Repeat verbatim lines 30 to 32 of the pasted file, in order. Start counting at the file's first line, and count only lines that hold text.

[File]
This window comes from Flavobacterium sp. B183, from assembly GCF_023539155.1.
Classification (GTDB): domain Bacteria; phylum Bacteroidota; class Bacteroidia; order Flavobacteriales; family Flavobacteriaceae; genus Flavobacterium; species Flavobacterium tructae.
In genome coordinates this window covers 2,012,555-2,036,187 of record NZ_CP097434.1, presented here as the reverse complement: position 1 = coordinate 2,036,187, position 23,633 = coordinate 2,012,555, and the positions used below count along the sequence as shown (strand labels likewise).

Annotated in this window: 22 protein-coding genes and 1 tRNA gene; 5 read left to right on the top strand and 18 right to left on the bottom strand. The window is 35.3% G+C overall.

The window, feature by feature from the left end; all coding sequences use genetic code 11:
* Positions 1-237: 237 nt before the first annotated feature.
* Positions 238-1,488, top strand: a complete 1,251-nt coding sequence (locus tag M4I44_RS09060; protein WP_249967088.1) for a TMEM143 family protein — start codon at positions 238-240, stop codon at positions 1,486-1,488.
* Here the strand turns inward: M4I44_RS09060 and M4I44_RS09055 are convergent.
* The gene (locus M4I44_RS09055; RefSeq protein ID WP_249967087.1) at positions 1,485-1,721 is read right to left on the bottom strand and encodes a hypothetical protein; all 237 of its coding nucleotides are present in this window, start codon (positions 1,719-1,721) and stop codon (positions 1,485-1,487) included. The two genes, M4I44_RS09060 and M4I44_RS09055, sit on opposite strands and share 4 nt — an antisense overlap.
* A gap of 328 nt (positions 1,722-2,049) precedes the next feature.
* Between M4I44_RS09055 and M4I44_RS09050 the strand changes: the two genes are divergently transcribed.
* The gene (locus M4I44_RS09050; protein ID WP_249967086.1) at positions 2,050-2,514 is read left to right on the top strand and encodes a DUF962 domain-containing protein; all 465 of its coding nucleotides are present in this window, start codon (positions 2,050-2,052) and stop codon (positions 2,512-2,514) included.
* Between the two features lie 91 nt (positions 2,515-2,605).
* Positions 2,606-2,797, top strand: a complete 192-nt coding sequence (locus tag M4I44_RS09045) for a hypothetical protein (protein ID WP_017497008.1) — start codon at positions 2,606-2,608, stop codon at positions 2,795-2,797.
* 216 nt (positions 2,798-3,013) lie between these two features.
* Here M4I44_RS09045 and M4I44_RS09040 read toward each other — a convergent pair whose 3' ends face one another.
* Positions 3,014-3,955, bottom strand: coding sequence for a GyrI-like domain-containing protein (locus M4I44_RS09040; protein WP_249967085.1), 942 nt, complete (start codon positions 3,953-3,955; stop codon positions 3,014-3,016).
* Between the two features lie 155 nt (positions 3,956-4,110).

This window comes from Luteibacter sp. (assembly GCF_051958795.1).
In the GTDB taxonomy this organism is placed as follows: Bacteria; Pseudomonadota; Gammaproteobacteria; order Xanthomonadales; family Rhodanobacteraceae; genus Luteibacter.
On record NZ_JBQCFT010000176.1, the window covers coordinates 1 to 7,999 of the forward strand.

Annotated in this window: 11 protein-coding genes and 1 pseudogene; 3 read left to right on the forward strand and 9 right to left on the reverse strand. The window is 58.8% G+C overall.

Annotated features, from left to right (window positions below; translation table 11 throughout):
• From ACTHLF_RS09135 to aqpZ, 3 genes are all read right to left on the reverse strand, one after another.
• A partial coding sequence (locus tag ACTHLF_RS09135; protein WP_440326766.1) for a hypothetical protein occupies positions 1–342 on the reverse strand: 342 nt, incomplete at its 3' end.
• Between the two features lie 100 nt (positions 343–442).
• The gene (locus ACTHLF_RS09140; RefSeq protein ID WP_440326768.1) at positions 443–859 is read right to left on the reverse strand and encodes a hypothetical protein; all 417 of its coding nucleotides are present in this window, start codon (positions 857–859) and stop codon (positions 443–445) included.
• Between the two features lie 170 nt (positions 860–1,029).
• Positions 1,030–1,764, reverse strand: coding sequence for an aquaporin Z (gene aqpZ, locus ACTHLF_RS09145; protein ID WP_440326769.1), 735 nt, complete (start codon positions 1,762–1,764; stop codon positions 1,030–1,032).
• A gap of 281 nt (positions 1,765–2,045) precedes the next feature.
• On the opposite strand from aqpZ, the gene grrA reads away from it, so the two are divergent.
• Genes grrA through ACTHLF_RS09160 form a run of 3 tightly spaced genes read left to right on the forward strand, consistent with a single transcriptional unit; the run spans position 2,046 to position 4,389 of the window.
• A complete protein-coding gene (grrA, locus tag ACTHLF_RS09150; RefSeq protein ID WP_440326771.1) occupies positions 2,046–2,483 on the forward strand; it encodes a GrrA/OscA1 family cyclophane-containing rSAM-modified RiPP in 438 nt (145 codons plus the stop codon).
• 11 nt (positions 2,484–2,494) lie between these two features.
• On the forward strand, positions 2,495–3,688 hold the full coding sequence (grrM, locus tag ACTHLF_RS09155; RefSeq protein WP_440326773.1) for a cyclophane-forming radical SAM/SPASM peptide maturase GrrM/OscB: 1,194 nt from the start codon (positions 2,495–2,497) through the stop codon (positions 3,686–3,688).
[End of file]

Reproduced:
• A gap of 281 nt (positions 1,765–2,045) precedes the next feature.
• On the opposite strand from aqpZ, the gene grrA reads away from it, so the two are divergent.
• Genes grrA through ACTHLF_RS09160 form a run of 3 tightly spaced genes read left to right on the forward strand, consistent with a single transcriptional unit; the run spans position 2,046 to position 4,389 of the window.